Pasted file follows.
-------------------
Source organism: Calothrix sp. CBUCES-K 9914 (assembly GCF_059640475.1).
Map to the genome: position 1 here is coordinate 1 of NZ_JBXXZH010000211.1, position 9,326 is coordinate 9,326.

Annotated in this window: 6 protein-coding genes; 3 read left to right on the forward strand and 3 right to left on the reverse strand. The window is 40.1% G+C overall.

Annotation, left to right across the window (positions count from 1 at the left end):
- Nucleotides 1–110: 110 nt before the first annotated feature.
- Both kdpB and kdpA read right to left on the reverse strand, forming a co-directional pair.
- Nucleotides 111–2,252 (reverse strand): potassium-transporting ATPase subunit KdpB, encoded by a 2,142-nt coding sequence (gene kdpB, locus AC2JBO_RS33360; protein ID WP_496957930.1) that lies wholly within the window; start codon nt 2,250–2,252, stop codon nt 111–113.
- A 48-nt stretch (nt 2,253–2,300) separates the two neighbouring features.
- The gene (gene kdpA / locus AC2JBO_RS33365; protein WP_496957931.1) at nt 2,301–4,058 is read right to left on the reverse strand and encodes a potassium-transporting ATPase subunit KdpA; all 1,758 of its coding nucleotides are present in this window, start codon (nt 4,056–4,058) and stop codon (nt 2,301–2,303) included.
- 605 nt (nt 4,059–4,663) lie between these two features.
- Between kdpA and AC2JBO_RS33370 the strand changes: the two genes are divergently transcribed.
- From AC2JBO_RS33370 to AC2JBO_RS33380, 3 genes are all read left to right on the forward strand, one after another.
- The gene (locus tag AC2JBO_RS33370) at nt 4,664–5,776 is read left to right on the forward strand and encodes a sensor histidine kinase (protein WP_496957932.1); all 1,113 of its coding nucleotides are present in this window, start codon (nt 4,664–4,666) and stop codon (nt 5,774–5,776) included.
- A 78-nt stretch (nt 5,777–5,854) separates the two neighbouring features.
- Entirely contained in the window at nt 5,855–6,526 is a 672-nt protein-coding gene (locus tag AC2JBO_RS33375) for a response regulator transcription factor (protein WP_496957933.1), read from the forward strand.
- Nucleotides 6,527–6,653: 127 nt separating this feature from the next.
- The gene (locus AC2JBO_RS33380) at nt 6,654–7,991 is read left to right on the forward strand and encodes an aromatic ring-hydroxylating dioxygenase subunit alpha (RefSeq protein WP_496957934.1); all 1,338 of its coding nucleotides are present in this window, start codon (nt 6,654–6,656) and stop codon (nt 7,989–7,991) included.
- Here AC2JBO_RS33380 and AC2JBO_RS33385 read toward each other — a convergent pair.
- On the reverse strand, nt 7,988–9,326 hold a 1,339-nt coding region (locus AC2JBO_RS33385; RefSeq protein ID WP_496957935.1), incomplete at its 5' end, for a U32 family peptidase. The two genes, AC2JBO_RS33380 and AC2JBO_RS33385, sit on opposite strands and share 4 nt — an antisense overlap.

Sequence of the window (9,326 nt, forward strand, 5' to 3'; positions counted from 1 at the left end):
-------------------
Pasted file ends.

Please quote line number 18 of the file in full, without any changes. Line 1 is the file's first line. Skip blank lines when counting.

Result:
- Here AC2JBO_RS33380 and AC2JBO_RS33385 read toward each other — a convergent pair.